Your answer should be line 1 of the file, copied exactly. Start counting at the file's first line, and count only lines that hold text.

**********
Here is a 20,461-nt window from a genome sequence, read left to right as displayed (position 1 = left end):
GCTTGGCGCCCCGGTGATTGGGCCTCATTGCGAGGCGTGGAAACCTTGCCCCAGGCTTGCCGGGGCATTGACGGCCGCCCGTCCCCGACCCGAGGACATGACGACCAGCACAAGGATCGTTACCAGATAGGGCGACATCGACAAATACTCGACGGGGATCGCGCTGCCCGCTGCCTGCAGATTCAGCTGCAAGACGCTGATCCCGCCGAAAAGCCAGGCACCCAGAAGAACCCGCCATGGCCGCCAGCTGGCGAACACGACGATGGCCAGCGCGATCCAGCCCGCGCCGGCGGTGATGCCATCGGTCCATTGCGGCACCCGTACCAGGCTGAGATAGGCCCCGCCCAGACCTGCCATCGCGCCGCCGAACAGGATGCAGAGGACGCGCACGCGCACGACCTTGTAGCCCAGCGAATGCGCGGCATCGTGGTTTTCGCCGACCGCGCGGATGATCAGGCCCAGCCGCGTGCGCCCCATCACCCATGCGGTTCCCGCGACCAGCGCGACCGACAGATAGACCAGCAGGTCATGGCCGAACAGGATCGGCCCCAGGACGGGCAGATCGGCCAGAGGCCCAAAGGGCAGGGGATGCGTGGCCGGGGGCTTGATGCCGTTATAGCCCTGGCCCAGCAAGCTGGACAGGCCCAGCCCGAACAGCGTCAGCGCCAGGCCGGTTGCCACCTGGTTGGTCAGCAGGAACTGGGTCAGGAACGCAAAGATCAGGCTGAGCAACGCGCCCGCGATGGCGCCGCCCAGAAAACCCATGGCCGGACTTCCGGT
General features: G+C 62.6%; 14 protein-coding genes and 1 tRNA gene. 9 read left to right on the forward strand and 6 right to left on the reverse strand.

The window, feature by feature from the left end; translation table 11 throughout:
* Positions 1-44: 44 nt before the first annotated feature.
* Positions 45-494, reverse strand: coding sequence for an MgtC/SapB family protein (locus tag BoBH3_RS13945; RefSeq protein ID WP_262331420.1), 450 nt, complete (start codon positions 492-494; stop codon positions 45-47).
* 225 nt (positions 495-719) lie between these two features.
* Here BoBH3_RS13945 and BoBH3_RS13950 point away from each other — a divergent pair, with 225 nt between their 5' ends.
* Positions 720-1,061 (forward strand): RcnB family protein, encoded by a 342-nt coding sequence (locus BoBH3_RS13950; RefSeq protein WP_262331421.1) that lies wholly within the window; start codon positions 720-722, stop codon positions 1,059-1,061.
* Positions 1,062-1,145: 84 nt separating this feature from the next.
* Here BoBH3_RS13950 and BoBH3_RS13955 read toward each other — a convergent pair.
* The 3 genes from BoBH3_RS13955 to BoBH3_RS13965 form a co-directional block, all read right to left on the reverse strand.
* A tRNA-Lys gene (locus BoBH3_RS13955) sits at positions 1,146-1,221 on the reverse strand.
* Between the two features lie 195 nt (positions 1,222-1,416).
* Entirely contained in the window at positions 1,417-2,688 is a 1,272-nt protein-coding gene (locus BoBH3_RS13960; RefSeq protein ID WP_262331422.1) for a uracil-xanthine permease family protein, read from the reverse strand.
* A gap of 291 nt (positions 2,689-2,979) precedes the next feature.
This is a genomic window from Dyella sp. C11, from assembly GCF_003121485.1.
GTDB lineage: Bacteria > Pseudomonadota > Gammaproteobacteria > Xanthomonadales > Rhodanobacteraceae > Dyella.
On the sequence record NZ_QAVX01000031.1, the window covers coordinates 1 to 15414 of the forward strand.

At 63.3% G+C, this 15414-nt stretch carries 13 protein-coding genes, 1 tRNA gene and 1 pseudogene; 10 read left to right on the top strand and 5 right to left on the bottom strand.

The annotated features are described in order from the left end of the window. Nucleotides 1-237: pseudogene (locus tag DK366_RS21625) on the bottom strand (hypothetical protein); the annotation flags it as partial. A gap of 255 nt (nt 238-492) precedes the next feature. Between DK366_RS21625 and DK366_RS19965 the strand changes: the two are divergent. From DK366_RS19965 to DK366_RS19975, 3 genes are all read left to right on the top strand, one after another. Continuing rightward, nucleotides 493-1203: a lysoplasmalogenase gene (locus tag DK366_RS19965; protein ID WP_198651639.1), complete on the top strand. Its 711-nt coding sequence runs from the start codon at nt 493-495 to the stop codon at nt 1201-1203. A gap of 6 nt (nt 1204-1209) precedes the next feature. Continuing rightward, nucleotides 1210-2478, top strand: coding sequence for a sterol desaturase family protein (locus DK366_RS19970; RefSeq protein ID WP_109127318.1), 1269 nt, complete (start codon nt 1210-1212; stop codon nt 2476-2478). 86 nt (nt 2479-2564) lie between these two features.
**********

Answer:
Here is a 20,461-nt window from a genome sequence, read left to right as displayed (position 1 = left end):